Now and again, photos of lobsters circulate on social media with captions calling the crustaceans biologically immortal. What does this claim mean and is this fun fact actually true?
This viral tidbit points to the fact that lobsters don’t show typical signs of what we call senescence. In plain terms, lobsters don’t age the way other living creatures do—they don’t lower their reproductive ability, slow their metabolism or decrease in strength. This has led to extrapolations that lobsters, if left undisturbed, can’t die.
But, while it’s true that lobsters continue eating, reproducing and growing until the end, there is an end—they’re not immortal.
Lobsters continue to grow until they die of natural causes or are killed. So, what does a natural death look like for a lobster?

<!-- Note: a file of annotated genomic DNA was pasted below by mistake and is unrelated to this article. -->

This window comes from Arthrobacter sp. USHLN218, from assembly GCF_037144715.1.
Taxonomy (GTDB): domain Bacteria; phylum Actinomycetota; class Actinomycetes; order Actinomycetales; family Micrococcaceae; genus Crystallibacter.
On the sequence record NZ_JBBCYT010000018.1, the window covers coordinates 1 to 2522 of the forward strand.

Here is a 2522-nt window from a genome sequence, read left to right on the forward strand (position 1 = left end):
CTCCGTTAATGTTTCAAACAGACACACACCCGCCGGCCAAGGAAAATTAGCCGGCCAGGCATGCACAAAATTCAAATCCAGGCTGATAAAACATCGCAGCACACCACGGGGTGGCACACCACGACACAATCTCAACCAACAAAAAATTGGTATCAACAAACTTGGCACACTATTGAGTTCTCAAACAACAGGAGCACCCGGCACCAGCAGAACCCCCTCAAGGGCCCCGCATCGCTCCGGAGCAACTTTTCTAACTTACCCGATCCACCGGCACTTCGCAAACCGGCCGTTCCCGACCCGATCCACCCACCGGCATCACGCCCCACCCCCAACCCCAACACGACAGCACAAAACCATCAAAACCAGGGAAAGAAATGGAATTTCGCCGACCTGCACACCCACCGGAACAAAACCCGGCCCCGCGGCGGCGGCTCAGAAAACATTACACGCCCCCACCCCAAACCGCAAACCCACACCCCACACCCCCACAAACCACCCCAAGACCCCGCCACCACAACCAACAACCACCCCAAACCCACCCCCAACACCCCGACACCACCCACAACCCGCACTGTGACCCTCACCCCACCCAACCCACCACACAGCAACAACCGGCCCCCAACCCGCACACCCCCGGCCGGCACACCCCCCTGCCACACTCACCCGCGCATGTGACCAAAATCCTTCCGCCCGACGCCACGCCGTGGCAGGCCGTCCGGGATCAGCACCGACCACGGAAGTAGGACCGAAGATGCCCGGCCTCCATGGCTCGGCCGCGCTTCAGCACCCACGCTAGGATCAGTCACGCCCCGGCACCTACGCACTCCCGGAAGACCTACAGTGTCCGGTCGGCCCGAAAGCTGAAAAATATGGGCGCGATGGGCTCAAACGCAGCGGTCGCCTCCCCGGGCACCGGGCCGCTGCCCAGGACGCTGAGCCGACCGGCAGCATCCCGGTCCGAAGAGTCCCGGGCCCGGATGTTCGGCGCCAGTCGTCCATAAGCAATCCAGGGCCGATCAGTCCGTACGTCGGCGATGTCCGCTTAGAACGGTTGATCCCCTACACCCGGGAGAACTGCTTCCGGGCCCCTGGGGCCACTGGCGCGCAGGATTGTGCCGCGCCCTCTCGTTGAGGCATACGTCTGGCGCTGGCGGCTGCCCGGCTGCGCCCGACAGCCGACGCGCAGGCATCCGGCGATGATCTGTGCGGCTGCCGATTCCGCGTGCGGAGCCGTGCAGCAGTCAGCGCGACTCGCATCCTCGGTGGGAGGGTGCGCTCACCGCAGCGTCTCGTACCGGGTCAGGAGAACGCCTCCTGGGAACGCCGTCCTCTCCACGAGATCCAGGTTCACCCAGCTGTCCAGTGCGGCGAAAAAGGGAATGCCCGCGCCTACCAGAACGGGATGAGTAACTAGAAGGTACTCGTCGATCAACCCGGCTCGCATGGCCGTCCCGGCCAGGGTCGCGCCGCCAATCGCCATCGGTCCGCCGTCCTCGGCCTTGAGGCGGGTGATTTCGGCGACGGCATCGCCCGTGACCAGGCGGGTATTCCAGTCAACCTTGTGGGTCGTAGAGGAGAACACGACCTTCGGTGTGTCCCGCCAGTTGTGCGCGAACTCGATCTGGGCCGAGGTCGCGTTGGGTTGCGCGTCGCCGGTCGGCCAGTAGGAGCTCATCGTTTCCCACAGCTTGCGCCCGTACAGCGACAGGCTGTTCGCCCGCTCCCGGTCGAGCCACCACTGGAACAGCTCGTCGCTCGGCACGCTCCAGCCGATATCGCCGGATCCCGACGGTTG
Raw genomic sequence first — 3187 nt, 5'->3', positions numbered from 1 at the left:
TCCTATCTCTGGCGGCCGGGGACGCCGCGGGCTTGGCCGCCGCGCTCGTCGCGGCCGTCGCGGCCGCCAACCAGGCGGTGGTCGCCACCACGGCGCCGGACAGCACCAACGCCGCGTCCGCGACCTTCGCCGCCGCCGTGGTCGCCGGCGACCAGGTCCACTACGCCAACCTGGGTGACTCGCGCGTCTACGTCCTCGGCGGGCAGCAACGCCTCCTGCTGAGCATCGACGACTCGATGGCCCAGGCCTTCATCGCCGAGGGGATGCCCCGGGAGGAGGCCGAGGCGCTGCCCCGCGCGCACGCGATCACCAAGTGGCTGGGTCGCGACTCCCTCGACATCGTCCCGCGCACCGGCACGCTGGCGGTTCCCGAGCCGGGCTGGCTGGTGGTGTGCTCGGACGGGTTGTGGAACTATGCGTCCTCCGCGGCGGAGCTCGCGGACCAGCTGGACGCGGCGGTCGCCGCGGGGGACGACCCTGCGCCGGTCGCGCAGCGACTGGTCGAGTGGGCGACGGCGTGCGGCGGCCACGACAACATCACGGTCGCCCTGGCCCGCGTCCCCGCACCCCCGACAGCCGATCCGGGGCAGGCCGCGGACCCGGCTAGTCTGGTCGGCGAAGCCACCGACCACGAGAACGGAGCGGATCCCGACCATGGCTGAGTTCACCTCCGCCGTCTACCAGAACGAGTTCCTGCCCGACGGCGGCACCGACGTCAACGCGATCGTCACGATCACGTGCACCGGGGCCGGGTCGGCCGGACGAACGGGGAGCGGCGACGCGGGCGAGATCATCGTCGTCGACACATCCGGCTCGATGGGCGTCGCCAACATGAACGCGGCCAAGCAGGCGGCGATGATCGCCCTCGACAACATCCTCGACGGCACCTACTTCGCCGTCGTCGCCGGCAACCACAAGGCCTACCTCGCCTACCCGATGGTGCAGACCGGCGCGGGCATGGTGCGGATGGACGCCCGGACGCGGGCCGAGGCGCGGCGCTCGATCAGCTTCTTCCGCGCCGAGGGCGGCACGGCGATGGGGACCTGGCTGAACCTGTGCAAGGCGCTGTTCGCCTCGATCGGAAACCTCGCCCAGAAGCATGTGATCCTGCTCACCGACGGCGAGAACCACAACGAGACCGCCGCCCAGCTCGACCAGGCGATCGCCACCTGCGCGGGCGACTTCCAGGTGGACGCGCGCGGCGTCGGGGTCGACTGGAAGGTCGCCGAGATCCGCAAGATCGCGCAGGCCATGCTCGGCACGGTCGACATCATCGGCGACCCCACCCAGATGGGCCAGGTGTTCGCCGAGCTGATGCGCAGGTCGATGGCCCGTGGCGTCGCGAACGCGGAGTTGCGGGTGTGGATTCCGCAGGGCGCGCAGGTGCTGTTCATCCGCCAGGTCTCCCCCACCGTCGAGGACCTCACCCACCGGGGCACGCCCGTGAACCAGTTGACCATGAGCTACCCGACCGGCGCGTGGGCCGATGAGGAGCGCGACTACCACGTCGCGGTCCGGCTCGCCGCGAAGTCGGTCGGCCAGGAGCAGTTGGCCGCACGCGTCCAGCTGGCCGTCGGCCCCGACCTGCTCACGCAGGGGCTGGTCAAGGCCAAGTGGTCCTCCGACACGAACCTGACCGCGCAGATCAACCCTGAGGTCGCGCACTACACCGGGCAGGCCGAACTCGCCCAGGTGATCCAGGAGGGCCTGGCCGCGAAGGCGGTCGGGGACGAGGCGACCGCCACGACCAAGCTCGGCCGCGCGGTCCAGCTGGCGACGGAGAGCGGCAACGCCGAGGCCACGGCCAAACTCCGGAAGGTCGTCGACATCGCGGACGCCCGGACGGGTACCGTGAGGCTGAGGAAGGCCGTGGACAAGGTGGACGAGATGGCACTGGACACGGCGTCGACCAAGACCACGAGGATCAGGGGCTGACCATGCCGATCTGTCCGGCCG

It has to do with molting. Lobsters grow by molting their hard exoskeleton. They do this a lot: the average lobster can molt 44 times in its first year. By age seven, they molt once a year, and after that, once every two to three years, growing larger every time.
But molting is a stressful process, and between 10 and 15 percent of lobsters die each year as they shed their exoskeletons because the exertion proves to be too much. Each molting takes more energy than the one before it. Finally, older crustaceans run out of the energy to molt. Plus, their shells contract bacterial infections that weaken them. They die trapped inside their shells.
So, it’s true that lobsters can live long lives of several decades, with variations from species to species. Yet, one thing is certain: no lobster is immortal.